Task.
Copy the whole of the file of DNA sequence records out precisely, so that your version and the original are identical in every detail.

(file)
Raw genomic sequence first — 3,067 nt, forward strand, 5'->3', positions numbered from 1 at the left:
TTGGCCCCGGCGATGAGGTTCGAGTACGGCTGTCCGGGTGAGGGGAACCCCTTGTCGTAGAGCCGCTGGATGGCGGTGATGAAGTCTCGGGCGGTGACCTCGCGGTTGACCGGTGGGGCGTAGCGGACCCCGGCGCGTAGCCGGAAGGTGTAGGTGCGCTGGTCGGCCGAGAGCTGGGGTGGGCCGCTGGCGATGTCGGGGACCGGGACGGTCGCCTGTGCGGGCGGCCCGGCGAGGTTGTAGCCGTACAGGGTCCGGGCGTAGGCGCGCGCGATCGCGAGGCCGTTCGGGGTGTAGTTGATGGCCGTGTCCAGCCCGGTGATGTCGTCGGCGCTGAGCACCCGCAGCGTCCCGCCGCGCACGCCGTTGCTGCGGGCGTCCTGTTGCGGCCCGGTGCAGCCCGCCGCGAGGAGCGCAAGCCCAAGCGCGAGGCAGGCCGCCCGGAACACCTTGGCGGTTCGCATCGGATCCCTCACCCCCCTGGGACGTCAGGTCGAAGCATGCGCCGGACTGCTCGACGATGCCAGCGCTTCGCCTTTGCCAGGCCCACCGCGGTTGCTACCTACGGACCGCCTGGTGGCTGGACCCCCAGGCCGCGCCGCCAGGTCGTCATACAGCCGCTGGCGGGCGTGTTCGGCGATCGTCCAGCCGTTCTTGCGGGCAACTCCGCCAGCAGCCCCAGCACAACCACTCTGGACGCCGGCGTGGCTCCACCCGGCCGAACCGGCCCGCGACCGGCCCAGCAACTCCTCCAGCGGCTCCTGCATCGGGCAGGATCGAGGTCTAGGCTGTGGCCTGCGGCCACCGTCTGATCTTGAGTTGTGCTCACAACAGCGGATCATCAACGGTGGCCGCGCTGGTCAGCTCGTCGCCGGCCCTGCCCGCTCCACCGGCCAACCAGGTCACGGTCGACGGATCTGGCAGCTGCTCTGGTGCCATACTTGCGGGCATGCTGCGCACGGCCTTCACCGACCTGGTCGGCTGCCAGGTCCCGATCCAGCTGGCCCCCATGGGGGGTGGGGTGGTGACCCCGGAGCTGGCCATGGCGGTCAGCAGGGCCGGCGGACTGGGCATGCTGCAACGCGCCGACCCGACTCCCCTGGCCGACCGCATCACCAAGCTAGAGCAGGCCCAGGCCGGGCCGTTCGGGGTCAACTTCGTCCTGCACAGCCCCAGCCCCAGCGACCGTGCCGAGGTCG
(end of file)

Raw genomic sequence first — 3,067 nt, forward strand, 5'->3', positions numbered from 1 at the left:
TTGGCCCCGGCGATGAGGTTCGAGTACGGCTGTCCGGGTGAGGGGAACCCCTTGTCGTAGAGCCGCTGGATGGCGGTGATGAAGTCTCGGGCGGTGACCTCGCGGTTGACCGGTGGGGCGTAGCGGACCCCGGCGCGTAGCCGGAAGGTGTAGGTGCGCTGGTCGGCCGAGAGCTGGGGTGGGCCGCTGGCGATGTCGGGGACCGGGACGGTCGCCTGTGCGGGCGGCCCGGCGAGGTTGTAGCCGTACAGGGTCCGGGCGTAGGCGCGCGCGATCGCGAGGCCGTTCGGGGTGTAGTTGATGGCCGTGTCCAGCCCGGTGATGTCGTCGGCGCTGAGCACCCGCAGCGTCCCGCCGCGCACGCCGTTGCTGCGGGCGTCCTGTTGCGGCCCGGTGCAGCCCGCCGCGAGGAGCGCAAGCCCAAGCGCGAGGCAGGCCGCCCGGAACACCTTGGCGGTTCGCATCGGATCCCTCACCCCCCTGGGACGTCAGGTCGAAGCATGCGCCGGACTGCTCGACGATGCCAGCGCTTCGCCTTTGCCAGGCCCACCGCGGTTGCTACCTACGGACCGCCTGGTGGCTGGACCCCCAGGCCGCGCCGCCAGGTCGTCATACAGCCGCTGGCGGGCGTGTTCGGCGATCGTCCAGCCGTTCTTGCGGGCAACTCCGCCAGCAGCCCCAGCACAACCACTCTGGACGCCGGCGTGGCTCCACCCGGCCGAACCGGCCCGCGACCGGCCCAGCAACTCCTCCAGCGGCTCCTGCATCGGGCAGGATCGAGGTCTAGGCTGTGGCCTGCGGCCACCGTCTGATCTTGAGTTGTGCTCACAACAGCGGATCATCAACGGTGGCCGCGCTGGTCAGCTCGTCGCCGGCCCTGCCCGCTCCACCGGCCAACCAGGTCACGGTCGACGGATCTGGCAGCTGCTCTGGTGCCATACTTGCGGGCATGCTGCGCACGGCCTTCACCGACCTGGTCGGCTGCCAGGTCCCGATCCAGCTGGCCCCCATGGGGGGTGGGGTGGTGACCCCGGAGCTGGCCATGGCGGTCAGCAGGGCCGGCGGACTGGGCATGCTGCAACGCGCCGACCCGACTCCCCTGGCCGACCGCATCACCAAGCTAGAGCAGGCCCAGGCCGGGCCGTTCGGGGTCAACTTCGTCCTGCACAGCCCCAGCCCCAGCGACCGTGCCGAGGTCG